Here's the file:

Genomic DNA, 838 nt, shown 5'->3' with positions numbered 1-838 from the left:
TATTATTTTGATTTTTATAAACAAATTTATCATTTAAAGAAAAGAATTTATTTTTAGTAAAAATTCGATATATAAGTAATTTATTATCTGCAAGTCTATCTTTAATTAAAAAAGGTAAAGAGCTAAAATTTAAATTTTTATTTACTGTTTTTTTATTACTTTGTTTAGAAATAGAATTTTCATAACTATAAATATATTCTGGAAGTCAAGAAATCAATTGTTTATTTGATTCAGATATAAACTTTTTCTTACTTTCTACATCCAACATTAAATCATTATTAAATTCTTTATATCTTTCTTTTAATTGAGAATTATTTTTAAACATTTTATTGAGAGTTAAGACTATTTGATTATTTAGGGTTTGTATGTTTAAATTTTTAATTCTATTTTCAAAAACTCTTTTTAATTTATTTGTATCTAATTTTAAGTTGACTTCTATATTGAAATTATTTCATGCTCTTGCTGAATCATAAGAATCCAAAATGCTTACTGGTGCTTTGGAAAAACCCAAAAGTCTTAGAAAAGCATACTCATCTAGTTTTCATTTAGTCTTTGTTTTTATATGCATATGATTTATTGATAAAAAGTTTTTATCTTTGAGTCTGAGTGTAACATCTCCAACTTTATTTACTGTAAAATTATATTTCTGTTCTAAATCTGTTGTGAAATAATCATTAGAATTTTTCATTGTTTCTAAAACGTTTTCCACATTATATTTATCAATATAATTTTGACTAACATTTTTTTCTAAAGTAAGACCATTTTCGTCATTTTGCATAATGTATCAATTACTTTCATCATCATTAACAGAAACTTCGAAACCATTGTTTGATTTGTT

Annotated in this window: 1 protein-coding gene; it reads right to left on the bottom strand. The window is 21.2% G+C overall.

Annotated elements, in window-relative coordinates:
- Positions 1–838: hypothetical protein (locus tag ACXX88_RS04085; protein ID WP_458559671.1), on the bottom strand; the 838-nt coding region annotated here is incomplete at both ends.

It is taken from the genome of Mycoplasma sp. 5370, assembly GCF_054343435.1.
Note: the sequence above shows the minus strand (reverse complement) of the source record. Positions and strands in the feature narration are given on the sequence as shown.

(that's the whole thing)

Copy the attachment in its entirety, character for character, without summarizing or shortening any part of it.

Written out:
Genomic DNA, 838 nt, shown 5'->3' with positions numbered 1-838 from the left:
TATTATTTTGATTTTTATAAACAAATTTATCATTTAAAGAAAAGAATTTATTTTTAGTAAAAATTCGATATATAAGTAATTTATTATCTGCAAGTCTATCTTTAATTAAAAAAGGTAAAGAGCTAAAATTTAAATTTTTATTTACTGTTTTTTTATTACTTTGTTTAGAAATAGAATTTTCATAACTATAAATATATTCTGGAAGTCAAGAAATCAATTGTTTATTTGATTCAGATATAAACTTTTTCTTACTTTCTACATCCAACATTAAATCATTATTAAATTCTTTATATCTTTCTTTTAATTGAGAATTATTTTTAAACATTTTATTGAGAGTTAAGACTATTTGATTATTTAGGGTTTGTATGTTTAAATTTTTAATTCTATTTTCAAAAACTCTTTTTAATTTATTTGTATCTAATTTTAAGTTGACTTCTATATTGAAATTATTTCATGCTCTTGCTGAATCATAAGAATCCAAAATGCTTACTGGTGCTTTGGAAAAACCCAAAAGTCTTAGAAAAGCATACTCATCTAGTTTTCATTTAGTCTTTGTTTTTATATGCATATGATTTATTGATAAAAAGTTTTTATCTTTGAGTCTGAGTGTAACATCTCCAACTTTATTTACTGTAAAATTATATTTCTGTTCTAAATCTGTTGTGAAATAATCATTAGAATTTTTCATTGTTTCTAAAACGTTTTCCACATTATATTTATCAATATAATTTTGACTAACATTTTTTTCTAAAGTAAGACCATTTTCGTCATTTTGCATAATGTATCAATTACTTTCATCATCATTAACAGAAACTTCGAAACCATTGTTTGATTTGTT

Annotated in this window: 1 protein-coding gene; it reads right to left on the bottom strand. The window is 21.2% G+C overall.

Annotated elements, in window-relative coordinates:
- Positions 1–838: hypothetical protein (locus tag ACXX88_RS04085; protein ID WP_458559671.1), on the bottom strand; the 838-nt coding region annotated here is incomplete at both ends.

It is taken from the genome of Mycoplasma sp. 5370, assembly GCF_054343435.1.
Note: the sequence above shows the minus strand (reverse complement) of the source record. Positions and strands in the feature narration are given on the sequence as shown.